Au­dio-Tech­nica ATH-M50xBT

Fine sounds with full free­dom

Maximum PC - - IN THE LAB -

THERE ARE FUNC­TIONAL head­phones, and then there are ex­pe­ri­ence head­phones. Let’s not skirt around the sub­ject for any longer than nec­es­sary: With the ATHM50xBT, Au­dio-Tech­nica de­liv­ers ex­actly the kind of sound stage you’d ex­pect a com­pany like that to de­liver, and it does it hard. This is a set of brash closed­back cans that well and truly thumps through mu­sic, seem­ingly throw­ing im­pact straight down through your spine when you push the deci­bels up, lit­er­ally throb­bing along with the bass end. But where some bass-heavy cans al­low that ketchupy low end to smother the high­end fries, A-T knows there’s a bal­ance to be found, and the com­pany has dipped the M50 driv­ers in just the right amount of sauce. Highs fizz, and mids stand out if you go look­ing for them, even when the driv­ing fre­quen­cies start to go low.

This bal­ance isn’t go­ing to suit all ears. If you pre­fer not be bat­tered by your bass, you’re not go­ing to be happy with the mix, no mat­ter how high the lev­els of clar­ity may be. But if you’re look­ing for head­phones that would re­ally rather you stopped what­ever else you were do­ing and lis­tened to them in­stead, be­cause they are well and truly in charge, then your weird fetish is fully catered for. Clamp these on your skull and the iso­la­tion takes over—that’s par­tially a re­sult of the closed-back de­sign, par­tially a re­sult of those driv­ers, and par­tially (we sus­pect pri­mar­ily) down to the se­ri­ous amount of torque the stiff head­band ap­plies to each earcup.

Nor­mally, we would spit and curse about tight­ness, but not here. In other head­phones, we’d whine about the in­ad­e­quate pad­ding. Again, no. While it’s true that Au­dio-Tech­nica’s at­ten­tion to cush­ion­ing has not been quite as laser-fo­cused as its work on the M50’s driv­ers, these head­phones can sus­tain long wear times with­out crush­ing. Again, it’s a case of bal­ance—soft ma­te­ri­als, pad­ding that’s just shal­low enough to in­tro­duce your ears to the speak­ers, but not quite tight enough to crush at least this re­viewer’s car­ti­lage, and the right kind of hinge to sit ev­ery­thing nice and snug, with­out ar­gu­ing with your skull about what shape it should be. All of this in a pack­age that, should you wish to take full ad­van­tage of its Blue­tooth porta­bil­ity, folds up beau­ti­fully, with a notched hinge that stops the arms flop­ping about un­til you’re ready to re­lease them.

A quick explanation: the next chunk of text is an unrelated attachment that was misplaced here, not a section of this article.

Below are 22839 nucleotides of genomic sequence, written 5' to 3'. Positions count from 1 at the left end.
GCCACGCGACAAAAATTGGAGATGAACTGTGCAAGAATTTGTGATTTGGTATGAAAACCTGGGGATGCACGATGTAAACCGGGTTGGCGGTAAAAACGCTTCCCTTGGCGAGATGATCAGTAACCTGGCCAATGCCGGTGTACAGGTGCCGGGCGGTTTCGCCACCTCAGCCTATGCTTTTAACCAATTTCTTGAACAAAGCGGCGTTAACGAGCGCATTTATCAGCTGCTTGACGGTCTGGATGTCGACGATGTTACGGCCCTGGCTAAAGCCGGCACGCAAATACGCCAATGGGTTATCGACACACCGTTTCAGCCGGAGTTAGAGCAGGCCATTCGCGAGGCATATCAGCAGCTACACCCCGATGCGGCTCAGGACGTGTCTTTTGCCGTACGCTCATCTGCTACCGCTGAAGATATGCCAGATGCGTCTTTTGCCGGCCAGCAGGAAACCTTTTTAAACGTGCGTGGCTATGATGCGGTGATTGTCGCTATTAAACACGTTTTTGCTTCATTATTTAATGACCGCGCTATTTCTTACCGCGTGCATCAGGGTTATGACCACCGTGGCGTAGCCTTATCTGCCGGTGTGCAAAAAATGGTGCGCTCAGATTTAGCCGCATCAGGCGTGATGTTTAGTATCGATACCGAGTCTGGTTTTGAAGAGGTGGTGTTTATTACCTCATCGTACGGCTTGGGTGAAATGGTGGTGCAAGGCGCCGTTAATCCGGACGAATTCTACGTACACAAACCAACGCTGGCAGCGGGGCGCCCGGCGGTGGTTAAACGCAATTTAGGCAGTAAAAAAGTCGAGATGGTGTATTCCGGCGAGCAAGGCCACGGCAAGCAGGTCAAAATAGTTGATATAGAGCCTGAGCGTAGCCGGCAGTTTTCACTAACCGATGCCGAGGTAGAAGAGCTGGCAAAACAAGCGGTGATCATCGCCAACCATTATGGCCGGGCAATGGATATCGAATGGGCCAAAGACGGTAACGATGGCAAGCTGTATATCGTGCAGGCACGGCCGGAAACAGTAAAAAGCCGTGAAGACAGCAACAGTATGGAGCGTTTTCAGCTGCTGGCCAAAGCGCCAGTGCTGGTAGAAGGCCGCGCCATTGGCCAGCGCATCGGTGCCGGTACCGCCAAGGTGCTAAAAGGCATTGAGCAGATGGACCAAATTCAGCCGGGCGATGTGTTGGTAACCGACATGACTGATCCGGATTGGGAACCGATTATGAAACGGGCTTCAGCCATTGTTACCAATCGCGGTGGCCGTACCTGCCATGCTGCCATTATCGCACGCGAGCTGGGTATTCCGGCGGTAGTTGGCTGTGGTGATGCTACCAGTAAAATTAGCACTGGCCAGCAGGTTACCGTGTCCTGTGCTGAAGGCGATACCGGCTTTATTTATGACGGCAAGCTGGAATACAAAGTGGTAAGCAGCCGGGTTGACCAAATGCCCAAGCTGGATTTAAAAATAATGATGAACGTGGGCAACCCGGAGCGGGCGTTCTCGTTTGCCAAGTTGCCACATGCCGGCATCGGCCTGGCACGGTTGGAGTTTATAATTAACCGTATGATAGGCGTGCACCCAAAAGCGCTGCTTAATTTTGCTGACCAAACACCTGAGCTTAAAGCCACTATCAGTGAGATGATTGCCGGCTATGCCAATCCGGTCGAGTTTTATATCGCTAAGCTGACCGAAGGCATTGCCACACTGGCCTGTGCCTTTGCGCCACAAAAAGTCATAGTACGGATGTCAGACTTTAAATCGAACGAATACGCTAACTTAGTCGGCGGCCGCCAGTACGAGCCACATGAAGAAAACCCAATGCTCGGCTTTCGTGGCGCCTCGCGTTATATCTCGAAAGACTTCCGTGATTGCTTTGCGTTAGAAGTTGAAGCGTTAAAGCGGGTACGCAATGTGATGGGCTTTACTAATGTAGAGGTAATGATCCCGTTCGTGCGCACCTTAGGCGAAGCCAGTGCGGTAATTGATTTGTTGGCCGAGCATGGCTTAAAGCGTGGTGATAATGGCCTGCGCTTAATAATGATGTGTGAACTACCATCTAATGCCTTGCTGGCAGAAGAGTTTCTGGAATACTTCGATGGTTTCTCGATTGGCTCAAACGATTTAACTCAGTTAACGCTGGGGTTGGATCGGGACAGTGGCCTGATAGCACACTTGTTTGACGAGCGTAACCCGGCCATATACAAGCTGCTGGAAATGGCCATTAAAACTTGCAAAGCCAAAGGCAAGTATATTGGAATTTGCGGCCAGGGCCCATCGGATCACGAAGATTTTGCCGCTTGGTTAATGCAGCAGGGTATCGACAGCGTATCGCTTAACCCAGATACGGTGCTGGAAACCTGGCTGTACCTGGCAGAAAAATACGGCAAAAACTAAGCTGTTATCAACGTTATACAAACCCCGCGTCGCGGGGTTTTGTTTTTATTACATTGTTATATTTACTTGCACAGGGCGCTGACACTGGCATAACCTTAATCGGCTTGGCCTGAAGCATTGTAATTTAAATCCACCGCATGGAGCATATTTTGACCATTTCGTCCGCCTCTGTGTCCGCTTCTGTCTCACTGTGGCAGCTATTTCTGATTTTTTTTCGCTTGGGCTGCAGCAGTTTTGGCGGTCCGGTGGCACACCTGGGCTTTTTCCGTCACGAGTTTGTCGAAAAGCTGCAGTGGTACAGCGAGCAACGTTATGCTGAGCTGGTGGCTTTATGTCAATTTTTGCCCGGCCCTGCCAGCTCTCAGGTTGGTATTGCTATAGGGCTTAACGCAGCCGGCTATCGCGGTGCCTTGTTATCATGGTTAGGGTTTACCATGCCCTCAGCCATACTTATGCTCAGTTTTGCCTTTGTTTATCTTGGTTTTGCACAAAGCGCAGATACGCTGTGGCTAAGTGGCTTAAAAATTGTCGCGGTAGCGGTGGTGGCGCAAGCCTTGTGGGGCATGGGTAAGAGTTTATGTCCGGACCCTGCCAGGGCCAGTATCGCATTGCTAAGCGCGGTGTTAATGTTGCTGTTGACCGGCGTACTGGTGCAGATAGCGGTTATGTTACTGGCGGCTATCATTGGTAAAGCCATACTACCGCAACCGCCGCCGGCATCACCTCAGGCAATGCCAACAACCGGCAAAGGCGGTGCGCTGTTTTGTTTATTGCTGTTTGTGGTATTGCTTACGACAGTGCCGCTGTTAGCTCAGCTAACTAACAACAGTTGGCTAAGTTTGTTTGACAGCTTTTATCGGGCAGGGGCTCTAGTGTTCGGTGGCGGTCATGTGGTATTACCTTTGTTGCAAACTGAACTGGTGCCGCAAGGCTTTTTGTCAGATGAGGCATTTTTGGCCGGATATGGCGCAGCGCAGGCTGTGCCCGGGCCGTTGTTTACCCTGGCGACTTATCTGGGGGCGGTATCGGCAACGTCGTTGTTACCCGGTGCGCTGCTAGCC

About that Blue­tooth. It adds a good bun­dle of bucks on to the price of the wires-only M50, and it’s some­times a lit­tle finicky about pair­ing with cer­tain de­vices, but it does trans­form these cans from desk­top dailies to proper street war­riors. De­sign-wise, they’re clean and thin, less os­ten­ta­tious (and more lis­ten­able) than the likes of Beats, and the bat­tery goes on and on. Con­trols are lo­cated on the left earcup, the in­cluded ca­ble also in­cludes in­line con­trols for phones, and there’s a mic built in if you’re forced to take a call on the move. The only real qualm we have with the Blue­tooth end of things, be­yond those pair­ing nig­gles, is codec sup­port— they run Blue­tooth 5.0, and can work with AAC and aptX, but not aptX-HD, a bit of a shame for a set of cans that brings oth­er­wise pro per­for­mance and de­sign down to the con­sumer level.

Even though we’ve been forced to say at least one bad thing, the su­perla­tives ab­so­lutely have the most weight when it comes to the Au­dio-Tech­nica ATH-M50xBT head­phones. This is a har­mo­nious com­bi­na­tion of de­sign and en­gi­neer­ing that sounds just great. Yes, if you’re a purist who’ll never lis­ten through Blue­tooth, you’ll prob­a­bly be look­ing for some­thing flat­ter than the rather overex­cited sound of these cans, and that’s fine. They’re not for you. But they are for us, even at the price. –ALEX COX

Au­dio-Tech­nica ATH-M50xBT

WIRE­LESS All-around sound; great bat­tery; solid en­gi­neer­ing, bril­liantly por­ta­ble.

TIRED Some Blue­tooth awk­ward­ness; no aptX-HD.


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